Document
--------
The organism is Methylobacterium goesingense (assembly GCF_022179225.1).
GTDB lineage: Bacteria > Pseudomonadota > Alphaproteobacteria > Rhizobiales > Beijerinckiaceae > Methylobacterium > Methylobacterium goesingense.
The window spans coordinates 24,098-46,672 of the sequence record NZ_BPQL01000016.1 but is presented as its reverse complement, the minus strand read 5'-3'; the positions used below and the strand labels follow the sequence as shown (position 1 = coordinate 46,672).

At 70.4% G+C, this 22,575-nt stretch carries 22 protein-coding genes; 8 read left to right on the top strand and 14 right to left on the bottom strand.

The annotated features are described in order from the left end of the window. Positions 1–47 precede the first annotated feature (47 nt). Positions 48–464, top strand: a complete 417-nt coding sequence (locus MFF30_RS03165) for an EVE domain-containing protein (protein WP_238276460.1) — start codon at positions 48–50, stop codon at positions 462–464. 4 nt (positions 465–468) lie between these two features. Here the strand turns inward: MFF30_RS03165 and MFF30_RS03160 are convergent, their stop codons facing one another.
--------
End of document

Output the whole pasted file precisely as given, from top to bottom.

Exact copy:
The organism is Methylobacterium goesingense (assembly GCF_022179225.1).
GTDB lineage: Bacteria > Pseudomonadota > Alphaproteobacteria > Rhizobiales > Beijerinckiaceae > Methylobacterium > Methylobacterium goesingense.
The window spans coordinates 24,098-46,672 of the sequence record NZ_BPQL01000016.1 but is presented as its reverse complement, the minus strand read 5'-3'; the positions used below and the strand labels follow the sequence as shown (position 1 = coordinate 46,672).

At 70.4% G+C, this 22,575-nt stretch carries 22 protein-coding genes; 8 read left to right on the top strand and 14 right to left on the bottom strand.

The annotated features are described in order from the left end of the window. Positions 1–47 precede the first annotated feature (47 nt). Positions 48–464, top strand: a complete 417-nt coding sequence (locus MFF30_RS03165) for an EVE domain-containing protein (protein WP_238276460.1) — start codon at positions 48–50, stop codon at positions 462–464. 4 nt (positions 465–468) lie between these two features. Here the strand turns inward: MFF30_RS03165 and MFF30_RS03160 are convergent, their stop codons facing one another.